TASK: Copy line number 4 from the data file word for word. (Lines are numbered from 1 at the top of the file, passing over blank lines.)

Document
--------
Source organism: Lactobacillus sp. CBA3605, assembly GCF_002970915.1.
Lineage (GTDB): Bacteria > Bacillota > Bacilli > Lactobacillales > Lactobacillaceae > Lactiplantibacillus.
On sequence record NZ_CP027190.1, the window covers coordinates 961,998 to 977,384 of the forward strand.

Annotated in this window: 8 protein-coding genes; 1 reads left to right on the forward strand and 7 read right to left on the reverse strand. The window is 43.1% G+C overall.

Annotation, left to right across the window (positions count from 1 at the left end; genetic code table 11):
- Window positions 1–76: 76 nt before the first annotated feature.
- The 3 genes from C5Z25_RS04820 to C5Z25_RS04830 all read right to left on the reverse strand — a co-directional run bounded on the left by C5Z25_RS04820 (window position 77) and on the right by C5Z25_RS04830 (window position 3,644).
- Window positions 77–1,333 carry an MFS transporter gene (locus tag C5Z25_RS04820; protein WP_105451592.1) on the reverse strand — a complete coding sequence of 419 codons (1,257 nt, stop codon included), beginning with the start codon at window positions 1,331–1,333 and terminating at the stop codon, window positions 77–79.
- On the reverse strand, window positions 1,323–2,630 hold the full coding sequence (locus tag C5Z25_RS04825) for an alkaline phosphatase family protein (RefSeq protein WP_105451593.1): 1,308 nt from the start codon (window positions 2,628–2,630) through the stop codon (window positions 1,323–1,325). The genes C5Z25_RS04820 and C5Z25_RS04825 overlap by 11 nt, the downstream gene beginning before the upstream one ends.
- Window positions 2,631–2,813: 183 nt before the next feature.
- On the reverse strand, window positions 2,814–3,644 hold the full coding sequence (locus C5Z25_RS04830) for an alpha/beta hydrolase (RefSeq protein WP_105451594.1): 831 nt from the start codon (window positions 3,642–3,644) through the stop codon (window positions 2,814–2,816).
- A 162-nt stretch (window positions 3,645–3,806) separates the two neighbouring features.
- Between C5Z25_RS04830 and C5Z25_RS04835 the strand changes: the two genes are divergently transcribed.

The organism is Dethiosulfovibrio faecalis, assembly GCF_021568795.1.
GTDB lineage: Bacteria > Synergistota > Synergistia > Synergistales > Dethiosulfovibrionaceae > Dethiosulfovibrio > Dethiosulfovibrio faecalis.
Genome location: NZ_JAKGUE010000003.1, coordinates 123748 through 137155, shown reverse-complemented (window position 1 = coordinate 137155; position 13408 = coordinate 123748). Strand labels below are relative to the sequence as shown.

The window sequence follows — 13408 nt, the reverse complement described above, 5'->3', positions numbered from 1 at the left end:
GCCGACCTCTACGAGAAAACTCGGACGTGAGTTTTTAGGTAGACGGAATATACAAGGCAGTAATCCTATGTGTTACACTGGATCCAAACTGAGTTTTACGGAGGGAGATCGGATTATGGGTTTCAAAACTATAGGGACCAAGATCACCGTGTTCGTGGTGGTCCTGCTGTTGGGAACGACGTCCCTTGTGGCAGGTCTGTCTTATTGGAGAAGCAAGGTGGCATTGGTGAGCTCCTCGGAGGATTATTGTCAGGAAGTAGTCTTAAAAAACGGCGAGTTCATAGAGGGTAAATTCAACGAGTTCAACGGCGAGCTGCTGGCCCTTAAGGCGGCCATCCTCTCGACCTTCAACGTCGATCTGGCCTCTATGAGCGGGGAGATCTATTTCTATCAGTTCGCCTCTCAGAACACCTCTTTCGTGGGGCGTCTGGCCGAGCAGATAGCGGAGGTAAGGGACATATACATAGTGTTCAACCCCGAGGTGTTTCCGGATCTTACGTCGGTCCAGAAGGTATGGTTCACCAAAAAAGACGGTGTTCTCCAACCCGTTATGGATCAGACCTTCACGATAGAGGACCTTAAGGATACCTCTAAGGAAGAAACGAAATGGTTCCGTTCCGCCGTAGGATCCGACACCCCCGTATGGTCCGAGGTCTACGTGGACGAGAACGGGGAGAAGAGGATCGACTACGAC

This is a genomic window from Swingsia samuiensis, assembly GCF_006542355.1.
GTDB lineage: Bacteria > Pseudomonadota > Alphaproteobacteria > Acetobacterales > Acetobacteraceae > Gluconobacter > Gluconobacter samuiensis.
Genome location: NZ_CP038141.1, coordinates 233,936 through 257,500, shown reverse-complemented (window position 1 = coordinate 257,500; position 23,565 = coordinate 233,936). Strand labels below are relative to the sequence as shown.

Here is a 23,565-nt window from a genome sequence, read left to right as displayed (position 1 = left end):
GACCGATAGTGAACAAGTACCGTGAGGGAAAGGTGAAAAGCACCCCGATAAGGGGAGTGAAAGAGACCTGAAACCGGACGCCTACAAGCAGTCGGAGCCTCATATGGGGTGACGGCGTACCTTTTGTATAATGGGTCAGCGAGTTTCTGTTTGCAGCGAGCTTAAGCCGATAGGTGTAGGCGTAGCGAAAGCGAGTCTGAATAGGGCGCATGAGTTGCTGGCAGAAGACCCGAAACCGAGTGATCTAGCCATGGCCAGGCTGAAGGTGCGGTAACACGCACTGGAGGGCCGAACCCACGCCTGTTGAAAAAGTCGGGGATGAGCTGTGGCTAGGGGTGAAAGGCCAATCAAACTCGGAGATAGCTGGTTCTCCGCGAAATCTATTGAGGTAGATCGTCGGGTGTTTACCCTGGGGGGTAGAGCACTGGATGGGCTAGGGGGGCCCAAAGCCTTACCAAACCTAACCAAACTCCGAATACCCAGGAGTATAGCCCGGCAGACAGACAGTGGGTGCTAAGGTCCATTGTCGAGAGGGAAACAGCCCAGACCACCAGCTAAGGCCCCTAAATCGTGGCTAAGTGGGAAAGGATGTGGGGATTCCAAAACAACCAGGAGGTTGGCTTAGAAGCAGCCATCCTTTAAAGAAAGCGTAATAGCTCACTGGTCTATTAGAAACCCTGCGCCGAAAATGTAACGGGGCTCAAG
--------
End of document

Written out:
Annotated in this window: 8 protein-coding genes; 1 reads left to right on the forward strand and 7 read right to left on the reverse strand. The window is 43.1% G+C overall.